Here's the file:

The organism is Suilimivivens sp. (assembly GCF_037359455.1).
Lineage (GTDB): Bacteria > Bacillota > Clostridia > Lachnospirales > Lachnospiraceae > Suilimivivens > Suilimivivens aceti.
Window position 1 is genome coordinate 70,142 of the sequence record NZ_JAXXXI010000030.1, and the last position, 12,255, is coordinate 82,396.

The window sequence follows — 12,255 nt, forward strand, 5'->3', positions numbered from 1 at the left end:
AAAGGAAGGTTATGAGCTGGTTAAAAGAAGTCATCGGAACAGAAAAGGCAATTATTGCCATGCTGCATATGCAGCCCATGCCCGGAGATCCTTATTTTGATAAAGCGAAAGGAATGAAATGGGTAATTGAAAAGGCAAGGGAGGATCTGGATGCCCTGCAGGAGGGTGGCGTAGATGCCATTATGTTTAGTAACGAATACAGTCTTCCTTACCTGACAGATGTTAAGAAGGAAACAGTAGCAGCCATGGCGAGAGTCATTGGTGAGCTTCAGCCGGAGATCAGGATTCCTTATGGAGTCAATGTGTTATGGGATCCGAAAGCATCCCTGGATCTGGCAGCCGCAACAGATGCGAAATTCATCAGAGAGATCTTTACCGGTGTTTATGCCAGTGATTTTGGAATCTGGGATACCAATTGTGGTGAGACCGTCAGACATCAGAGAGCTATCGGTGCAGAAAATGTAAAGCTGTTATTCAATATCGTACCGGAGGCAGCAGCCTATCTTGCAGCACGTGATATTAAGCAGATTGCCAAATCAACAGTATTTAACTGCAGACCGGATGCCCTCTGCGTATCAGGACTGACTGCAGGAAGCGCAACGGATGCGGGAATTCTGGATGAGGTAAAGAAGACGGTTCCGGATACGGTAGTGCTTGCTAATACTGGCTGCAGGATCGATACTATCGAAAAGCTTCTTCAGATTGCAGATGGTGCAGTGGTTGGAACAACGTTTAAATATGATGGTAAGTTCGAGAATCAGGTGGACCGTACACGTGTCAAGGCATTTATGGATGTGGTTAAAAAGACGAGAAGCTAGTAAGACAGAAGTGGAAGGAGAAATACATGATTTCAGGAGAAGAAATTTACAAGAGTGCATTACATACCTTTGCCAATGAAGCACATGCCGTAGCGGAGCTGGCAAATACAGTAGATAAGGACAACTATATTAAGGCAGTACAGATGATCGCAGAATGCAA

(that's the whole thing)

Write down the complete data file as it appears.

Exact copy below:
The organism is Suilimivivens sp. (assembly GCF_037359455.1).
Lineage (GTDB): Bacteria > Bacillota > Clostridia > Lachnospirales > Lachnospiraceae > Suilimivivens > Suilimivivens aceti.
Window position 1 is genome coordinate 70,142 of the sequence record NZ_JAXXXI010000030.1, and the last position, 12,255, is coordinate 82,396.

The window sequence follows — 12,255 nt, forward strand, 5'->3', positions numbered from 1 at the left end:
AAAGGAAGGTTATGAGCTGGTTAAAAGAAGTCATCGGAACAGAAAAGGCAATTATTGCCATGCTGCATATGCAGCCCATGCCCGGAGATCCTTATTTTGATAAAGCGAAAGGAATGAAATGGGTAATTGAAAAGGCAAGGGAGGATCTGGATGCCCTGCAGGAGGGTGGCGTAGATGCCATTATGTTTAGTAACGAATACAGTCTTCCTTACCTGACAGATGTTAAGAAGGAAACAGTAGCAGCCATGGCGAGAGTCATTGGTGAGCTTCAGCCGGAGATCAGGATTCCTTATGGAGTCAATGTGTTATGGGATCCGAAAGCATCCCTGGATCTGGCAGCCGCAACAGATGCGAAATTCATCAGAGAGATCTTTACCGGTGTTTATGCCAGTGATTTTGGAATCTGGGATACCAATTGTGGTGAGACCGTCAGACATCAGAGAGCTATCGGTGCAGAAAATGTAAAGCTGTTATTCAATATCGTACCGGAGGCAGCAGCCTATCTTGCAGCACGTGATATTAAGCAGATTGCCAAATCAACAGTATTTAACTGCAGACCGGATGCCCTCTGCGTATCAGGACTGACTGCAGGAAGCGCAACGGATGCGGGAATTCTGGATGAGGTAAAGAAGACGGTTCCGGATACGGTAGTGCTTGCTAATACTGGCTGCAGGATCGATACTATCGAAAAGCTTCTTCAGATTGCAGATGGTGCAGTGGTTGGAACAACGTTTAAATATGATGGTAAGTTCGAGAATCAGGTGGACCGTACACGTGTCAAGGCATTTATGGATGTGGTTAAAAAGACGAGAAGCTAGTAAGACAGAAGTGGAAGGAGAAATACATGATTTCAGGAGAAGAAATTTACAAGAGTGCATTACATACCTTTGCCAATGAAGCACATGCCGTAGCGGAGCTGGCAAATACAGTAGATAAGGACAACTATATTAAGGCAGTACAGATGATCGCAGAATGCAA